The "Old and Busted" Iridium satellites flared like crazy because they had big flat metal surfaces for their phased array antennas (that were certainly so shiny completely by accident and never intended to call attention to themselves). the "New Hotness" Iridium satellite antennas are very different and don't have this
- What is a "Double Iridium Flare" and how close can the two satellites be?
- What goes into an Iridium Flare prediction model besides the ephemerides?
- Why no Iridium-level flares from other satellites?
- "old and busted" vs "new hotness" explained
The visible Starlink train saga is represented in several questions here and in Astronomy SE so won't cover it here. Did nobody in the Astronomy community think 12,000 new satellites in LEO might be a problem?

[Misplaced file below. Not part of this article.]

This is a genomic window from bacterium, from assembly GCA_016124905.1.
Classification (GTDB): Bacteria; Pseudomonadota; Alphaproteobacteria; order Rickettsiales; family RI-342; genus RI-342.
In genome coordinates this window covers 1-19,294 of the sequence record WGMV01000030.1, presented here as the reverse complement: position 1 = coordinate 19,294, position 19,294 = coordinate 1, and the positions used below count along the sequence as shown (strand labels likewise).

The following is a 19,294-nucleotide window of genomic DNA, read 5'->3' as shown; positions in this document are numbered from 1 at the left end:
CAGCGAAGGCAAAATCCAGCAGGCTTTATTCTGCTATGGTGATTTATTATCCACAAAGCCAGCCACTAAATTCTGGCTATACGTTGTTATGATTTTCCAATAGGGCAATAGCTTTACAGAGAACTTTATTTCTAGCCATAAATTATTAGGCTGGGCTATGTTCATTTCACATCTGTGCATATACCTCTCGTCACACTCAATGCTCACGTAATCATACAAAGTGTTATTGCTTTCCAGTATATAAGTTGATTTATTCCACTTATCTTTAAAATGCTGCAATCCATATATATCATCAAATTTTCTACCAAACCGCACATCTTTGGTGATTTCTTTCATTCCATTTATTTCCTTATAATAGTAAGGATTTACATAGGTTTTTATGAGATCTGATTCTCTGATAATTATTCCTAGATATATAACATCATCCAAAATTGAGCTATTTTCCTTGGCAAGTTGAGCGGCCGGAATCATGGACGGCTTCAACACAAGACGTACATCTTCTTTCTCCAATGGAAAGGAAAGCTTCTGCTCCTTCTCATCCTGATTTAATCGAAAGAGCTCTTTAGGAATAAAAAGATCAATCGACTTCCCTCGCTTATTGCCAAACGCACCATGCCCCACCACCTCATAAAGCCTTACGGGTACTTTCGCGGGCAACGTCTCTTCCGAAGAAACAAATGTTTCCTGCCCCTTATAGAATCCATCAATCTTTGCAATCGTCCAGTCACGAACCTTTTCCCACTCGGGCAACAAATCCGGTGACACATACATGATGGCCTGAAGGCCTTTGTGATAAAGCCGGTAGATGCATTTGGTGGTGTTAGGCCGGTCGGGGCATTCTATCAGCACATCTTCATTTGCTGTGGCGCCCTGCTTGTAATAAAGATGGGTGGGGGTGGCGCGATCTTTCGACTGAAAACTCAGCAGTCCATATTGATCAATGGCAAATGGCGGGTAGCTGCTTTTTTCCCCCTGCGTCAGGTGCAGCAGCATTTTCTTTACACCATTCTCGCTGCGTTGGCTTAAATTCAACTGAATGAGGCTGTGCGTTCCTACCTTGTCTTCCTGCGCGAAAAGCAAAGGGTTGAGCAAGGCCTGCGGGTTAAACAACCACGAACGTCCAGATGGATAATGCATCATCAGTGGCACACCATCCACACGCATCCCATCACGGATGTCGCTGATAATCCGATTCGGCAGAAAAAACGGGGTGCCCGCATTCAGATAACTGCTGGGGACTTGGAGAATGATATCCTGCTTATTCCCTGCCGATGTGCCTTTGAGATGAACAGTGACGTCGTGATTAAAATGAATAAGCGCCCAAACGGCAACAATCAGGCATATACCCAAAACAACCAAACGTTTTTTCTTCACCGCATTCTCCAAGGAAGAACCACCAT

Starlink satellites are giant flat, square metal pancakes with tall, flat-segmented solar panels, and they now have one preferred attitude during their rise from deployment altitude (low, so easy to quickly deorbit the duds) to operational altitude and phasing within a given inclination ring, and a second preferred attitude once operational.
Question: Are Starlink satellites flaring? In the same way that the occasional geometry occurred when a near specular reflection of the Sun on to Earth's surface occurs for other satellites, does this happen for Starlinks? Or do the now fairly well established preferred attitudes discussed above pretty much preclude any flaring?
Old and Busted (original Iridium)
below "View of one of the Main Mission Antenna. The hinged base is on the right side." Cropped. From satobs.org/iridsat.html.
New Hotness (Iridium Next)
above: Conceptual drawing of Iridium-NEXT from harris.com/solution/hosted-payload-solutions.